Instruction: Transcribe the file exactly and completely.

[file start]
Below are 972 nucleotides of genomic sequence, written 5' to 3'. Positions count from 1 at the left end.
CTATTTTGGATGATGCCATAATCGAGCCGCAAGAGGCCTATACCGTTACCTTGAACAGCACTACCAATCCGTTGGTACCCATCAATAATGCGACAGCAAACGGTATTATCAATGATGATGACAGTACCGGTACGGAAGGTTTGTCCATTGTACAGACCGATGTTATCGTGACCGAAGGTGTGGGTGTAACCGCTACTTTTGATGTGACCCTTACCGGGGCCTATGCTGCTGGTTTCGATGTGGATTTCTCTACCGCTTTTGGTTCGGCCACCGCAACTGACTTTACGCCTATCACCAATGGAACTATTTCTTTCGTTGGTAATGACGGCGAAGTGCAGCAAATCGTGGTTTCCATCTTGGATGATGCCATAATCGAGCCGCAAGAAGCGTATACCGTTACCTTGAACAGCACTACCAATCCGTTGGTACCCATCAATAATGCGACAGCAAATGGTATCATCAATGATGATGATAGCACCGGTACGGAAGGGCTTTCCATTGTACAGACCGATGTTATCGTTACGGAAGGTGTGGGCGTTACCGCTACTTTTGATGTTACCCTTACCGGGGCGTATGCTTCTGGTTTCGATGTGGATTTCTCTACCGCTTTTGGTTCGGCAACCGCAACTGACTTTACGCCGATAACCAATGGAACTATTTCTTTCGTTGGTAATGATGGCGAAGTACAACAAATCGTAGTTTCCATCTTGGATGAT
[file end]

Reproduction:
Below are 972 nucleotides of genomic sequence, written 5' to 3'. Positions count from 1 at the left end.
CTATTTTGGATGATGCCATAATCGAGCCGCAAGAGGCCTATACCGTTACCTTGAACAGCACTACCAATCCGTTGGTACCCATCAATAATGCGACAGCAAACGGTATTATCAATGATGATGACAGTACCGGTACGGAAGGTTTGTCCATTGTACAGACCGATGTTATCGTGACCGAAGGTGTGGGTGTAACCGCTACTTTTGATGTGACCCTTACCGGGGCCTATGCTGCTGGTTTCGATGTGGATTTCTCTACCGCTTTTGGTTCGGCCACCGCAACTGACTTTACGCCTATCACCAATGGAACTATTTCTTTCGTTGGTAATGACGGCGAAGTGCAGCAAATCGTGGTTTCCATCTTGGATGATGCCATAATCGAGCCGCAAGAAGCGTATACCGTTACCTTGAACAGCACTACCAATCCGTTGGTACCCATCAATAATGCGACAGCAAATGGTATCATCAATGATGATGATAGCACCGGTACGGAAGGGCTTTCCATTGTACAGACCGATGTTATCGTTACGGAAGGTGTGGGCGTTACCGCTACTTTTGATGTTACCCTTACCGGGGCGTATGCTTCTGGTTTCGATGTGGATTTCTCTACCGCTTTTGGTTCGGCAACCGCAACTGACTTTACGCCGATAACCAATGGAACTATTTCTTTCGTTGGTAATGATGGCGAAGTACAACAAATCGTAGTTTCCATCTTGGATGAT